Redefining My Boundaries

As you may know, I've gotten slightly more into politics over the last two years or so.  Though I've always done my research and voted, I never really paid much attention to what was going on or read the news much.  Not that I became a political junkie or anything, but I started reading more articles, which led to getting more invested in one point of view or another, and it also means that I saw a lot more of the ugly side of things. 

You might not be aware of this, but our media is very polarized right now (NO!) and things like Twitter and facebook make it much easier for that polarized spirit to leak out of your computer and get all over your friends and family.  For me, though I tried to stay neutral and only enter the political posting waters from time to time, I still found myself getting more and more angry at people- not simply for their posts that I may disagree with, but for the attitude I inferred from these posts.  There is a real spirit of anger, judgment, and hatred that turns my stomach, but I was getting caught up in the mire of being angry because these other people were always so angry!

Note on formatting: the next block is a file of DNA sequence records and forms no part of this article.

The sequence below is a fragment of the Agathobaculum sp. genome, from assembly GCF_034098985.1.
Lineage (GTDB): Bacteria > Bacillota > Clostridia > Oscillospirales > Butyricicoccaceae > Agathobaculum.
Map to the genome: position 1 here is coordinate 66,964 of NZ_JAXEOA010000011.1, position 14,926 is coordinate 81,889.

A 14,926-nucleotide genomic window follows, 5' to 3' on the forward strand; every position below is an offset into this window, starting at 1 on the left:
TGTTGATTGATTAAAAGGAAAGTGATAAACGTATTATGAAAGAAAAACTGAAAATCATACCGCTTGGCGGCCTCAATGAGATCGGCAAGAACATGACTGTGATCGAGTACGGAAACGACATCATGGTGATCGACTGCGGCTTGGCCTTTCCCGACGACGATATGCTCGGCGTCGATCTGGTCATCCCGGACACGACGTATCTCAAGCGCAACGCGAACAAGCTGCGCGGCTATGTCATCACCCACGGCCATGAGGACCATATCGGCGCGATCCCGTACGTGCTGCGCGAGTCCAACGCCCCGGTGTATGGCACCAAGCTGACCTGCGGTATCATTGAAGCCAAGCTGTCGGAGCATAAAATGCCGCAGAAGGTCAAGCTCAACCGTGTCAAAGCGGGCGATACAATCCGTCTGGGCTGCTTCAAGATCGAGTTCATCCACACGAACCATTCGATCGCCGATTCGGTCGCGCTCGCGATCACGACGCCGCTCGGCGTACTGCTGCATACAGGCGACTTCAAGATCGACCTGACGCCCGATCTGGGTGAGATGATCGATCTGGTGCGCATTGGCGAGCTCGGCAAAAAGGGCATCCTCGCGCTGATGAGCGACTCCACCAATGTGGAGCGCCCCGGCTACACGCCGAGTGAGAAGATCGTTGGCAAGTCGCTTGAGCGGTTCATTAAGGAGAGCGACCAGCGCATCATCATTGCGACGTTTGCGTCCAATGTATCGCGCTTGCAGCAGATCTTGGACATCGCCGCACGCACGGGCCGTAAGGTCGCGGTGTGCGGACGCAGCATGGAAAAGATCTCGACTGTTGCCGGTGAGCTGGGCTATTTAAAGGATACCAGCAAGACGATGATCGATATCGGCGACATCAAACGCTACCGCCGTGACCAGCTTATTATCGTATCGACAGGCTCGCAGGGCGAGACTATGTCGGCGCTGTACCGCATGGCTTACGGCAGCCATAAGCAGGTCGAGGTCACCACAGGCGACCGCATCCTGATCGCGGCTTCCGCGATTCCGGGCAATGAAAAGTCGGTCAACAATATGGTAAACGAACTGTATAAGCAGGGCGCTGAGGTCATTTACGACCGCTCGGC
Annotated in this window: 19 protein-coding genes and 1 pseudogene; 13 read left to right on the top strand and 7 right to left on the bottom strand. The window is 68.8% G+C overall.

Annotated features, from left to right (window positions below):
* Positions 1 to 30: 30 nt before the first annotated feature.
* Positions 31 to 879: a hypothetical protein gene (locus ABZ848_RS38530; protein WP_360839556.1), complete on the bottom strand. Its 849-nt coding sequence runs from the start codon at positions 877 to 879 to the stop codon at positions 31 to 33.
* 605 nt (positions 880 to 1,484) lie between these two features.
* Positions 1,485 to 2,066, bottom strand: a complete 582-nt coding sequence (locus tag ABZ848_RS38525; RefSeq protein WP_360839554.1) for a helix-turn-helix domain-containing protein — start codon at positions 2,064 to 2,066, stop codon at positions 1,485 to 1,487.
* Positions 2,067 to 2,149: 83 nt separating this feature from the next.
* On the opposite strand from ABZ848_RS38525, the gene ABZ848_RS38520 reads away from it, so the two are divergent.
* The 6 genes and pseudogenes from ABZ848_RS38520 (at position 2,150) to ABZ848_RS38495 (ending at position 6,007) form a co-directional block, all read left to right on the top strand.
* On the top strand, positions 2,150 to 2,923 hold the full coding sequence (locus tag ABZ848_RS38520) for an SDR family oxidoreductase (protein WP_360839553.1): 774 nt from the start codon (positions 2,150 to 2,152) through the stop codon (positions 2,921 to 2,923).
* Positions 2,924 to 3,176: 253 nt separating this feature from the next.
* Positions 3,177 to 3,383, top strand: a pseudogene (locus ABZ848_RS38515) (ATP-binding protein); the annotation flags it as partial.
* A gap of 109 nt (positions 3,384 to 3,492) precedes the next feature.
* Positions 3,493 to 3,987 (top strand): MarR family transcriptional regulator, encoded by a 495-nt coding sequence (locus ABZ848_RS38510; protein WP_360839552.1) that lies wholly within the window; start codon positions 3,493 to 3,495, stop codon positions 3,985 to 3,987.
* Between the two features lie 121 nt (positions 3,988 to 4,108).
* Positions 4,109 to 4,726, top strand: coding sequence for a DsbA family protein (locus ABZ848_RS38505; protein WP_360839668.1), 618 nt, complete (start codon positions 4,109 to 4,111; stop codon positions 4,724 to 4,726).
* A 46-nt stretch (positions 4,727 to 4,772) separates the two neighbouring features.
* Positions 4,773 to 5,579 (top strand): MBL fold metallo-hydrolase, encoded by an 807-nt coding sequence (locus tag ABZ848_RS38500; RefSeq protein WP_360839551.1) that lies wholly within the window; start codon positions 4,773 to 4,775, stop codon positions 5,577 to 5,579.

The other day, Glen Beck pushed me past my breaking point.  So what was it that I broke through and what am I leaving behind?  All my mini-political junkie trappings.  As painful as it is to me, I'm not watching the Daily Show or the Colbert Report anymore.  I'm not following columnists on Twitter.  I'll hide more people on facebook if I have to, but I'm not going to fight anymore, even in my own head. 

It's not my job to be right.  It's not my job to convince people that...well, of anything really.  At least not in the "I'll convince you with my words and badgering and facts and figures" kind of way.  I am an influence on people, and especially on a decent number of students.  What am I teaching them by posting snarky political things or arguing with my friends and family in a public forum?  Not love and respect. 

Am I saying that one should be uninformed?  Not at all.  I just need to concentrate on what my job is and what my job is not.  I am a teacher and leader and example; hopefully of love, mercy, humility, and grace.  I know where my priorities lie.